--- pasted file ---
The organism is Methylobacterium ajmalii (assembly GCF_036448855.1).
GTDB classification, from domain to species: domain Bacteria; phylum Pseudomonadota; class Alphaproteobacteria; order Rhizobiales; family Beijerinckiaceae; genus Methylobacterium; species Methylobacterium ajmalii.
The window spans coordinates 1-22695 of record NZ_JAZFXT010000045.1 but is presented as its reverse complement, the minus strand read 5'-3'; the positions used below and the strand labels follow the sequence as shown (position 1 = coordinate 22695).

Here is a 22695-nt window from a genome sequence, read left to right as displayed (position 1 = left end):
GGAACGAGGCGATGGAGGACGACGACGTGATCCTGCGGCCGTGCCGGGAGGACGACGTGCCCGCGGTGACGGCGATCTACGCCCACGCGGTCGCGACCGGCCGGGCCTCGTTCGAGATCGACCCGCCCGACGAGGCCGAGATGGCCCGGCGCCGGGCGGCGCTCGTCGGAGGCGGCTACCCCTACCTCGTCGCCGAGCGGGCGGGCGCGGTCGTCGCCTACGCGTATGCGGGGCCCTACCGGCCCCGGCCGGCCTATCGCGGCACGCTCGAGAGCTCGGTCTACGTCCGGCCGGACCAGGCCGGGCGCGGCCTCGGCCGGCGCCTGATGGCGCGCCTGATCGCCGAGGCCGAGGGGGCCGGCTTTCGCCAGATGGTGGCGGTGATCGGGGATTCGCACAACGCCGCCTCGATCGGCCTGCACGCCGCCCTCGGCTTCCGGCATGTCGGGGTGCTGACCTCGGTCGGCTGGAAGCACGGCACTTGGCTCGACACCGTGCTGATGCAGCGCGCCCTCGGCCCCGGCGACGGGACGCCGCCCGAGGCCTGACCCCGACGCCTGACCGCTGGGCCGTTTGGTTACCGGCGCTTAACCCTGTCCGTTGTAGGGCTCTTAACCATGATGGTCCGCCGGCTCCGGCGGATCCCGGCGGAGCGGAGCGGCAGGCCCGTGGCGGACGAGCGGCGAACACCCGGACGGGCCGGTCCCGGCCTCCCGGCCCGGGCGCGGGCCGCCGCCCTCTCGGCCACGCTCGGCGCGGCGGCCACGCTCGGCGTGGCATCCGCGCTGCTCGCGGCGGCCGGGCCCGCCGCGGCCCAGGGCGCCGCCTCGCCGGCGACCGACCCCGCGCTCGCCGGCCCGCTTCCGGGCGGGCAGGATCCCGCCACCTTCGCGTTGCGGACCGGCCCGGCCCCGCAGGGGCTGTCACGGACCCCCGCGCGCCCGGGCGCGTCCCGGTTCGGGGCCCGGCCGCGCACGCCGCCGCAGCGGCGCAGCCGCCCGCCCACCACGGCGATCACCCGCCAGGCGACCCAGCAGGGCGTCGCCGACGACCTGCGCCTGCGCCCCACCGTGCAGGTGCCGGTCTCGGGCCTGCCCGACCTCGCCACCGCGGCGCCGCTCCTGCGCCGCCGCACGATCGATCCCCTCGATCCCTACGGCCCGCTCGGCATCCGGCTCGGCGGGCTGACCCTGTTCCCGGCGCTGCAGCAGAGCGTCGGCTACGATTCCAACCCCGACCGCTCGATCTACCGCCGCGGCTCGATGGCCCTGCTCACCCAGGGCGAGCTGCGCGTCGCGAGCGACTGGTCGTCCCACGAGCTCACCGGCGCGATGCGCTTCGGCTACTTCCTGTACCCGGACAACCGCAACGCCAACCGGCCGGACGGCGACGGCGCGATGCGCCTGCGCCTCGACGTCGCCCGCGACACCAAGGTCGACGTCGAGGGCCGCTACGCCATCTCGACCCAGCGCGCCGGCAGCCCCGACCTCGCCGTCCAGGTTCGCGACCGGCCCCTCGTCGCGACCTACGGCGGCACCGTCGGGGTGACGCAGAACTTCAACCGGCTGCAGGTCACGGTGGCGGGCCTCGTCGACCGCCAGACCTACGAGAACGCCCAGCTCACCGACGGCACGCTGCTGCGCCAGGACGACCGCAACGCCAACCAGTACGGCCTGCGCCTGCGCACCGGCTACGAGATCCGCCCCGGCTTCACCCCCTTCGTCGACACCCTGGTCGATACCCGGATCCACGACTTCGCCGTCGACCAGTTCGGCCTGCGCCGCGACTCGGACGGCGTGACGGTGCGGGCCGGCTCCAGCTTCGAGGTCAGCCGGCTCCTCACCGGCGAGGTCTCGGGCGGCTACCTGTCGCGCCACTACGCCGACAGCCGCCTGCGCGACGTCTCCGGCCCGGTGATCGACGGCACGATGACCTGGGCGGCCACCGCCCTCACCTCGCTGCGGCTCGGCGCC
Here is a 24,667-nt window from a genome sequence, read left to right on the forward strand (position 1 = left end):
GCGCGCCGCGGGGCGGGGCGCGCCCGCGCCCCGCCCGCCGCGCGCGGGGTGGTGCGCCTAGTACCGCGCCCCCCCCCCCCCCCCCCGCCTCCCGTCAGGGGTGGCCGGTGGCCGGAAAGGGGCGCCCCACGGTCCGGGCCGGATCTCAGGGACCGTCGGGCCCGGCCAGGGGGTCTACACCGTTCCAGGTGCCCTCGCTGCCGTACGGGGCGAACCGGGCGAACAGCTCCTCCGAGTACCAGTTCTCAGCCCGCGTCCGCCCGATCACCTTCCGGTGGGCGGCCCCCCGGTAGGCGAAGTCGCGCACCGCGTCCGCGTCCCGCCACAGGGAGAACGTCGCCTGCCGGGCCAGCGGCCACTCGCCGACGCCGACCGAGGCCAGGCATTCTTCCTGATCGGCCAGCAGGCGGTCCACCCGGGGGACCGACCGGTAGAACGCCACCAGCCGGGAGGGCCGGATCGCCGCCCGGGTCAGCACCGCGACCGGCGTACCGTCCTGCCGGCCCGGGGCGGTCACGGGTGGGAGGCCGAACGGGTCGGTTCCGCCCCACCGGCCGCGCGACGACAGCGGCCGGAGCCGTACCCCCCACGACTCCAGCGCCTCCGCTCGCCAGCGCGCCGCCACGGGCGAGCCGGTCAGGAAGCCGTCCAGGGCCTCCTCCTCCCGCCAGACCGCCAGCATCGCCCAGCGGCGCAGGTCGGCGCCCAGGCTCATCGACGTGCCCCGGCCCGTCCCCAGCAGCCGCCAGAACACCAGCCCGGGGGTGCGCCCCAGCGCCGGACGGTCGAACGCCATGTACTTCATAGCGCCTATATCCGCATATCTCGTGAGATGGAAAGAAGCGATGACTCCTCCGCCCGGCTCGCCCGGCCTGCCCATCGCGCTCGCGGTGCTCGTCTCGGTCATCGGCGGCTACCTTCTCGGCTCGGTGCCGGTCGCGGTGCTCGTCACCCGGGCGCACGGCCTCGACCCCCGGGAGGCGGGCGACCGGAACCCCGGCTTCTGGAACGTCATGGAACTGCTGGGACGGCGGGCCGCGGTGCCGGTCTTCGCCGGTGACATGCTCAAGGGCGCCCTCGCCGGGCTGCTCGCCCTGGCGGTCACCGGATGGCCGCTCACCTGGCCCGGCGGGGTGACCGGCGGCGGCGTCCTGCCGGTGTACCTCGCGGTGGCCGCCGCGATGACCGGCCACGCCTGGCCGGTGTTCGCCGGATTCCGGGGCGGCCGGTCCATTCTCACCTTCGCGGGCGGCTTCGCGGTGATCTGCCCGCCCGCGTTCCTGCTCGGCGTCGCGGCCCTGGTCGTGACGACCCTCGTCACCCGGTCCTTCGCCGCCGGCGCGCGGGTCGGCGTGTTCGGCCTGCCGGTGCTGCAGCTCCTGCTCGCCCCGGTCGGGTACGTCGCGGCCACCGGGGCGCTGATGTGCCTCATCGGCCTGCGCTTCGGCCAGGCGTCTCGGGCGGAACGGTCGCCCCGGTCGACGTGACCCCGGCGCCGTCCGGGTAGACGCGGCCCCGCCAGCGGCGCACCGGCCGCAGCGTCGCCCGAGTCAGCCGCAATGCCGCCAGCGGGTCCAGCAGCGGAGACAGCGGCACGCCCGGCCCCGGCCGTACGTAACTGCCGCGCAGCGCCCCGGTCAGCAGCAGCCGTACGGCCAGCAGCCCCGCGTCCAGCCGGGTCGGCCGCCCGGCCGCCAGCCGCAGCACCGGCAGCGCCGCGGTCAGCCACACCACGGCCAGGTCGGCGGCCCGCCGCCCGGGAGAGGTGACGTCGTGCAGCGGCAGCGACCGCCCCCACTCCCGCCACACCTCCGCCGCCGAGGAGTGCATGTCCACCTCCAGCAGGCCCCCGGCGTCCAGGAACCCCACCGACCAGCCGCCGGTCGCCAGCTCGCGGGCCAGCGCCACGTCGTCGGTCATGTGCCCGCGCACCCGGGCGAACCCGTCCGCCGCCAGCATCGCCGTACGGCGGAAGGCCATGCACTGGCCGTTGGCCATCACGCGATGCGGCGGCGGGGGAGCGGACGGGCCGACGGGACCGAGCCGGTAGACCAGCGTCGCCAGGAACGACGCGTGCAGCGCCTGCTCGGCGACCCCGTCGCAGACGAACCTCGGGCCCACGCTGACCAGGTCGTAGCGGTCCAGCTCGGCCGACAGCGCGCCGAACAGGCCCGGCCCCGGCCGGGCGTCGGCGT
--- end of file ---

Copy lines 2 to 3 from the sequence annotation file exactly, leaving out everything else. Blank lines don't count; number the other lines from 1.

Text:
GTDB classification, from domain to species: domain Bacteria; phylum Pseudomonadota; class Alphaproteobacteria; order Rhizobiales; family Beijerinckiaceae; genus Methylobacterium; species Methylobacterium ajmalii.
The window spans coordinates 1-22695 of record NZ_JAZFXT010000045.1 but is presented as its reverse complement, the minus strand read 5'-3'; the positions used below and the strand labels follow the sequence as shown (position 1 = coordinate 22695).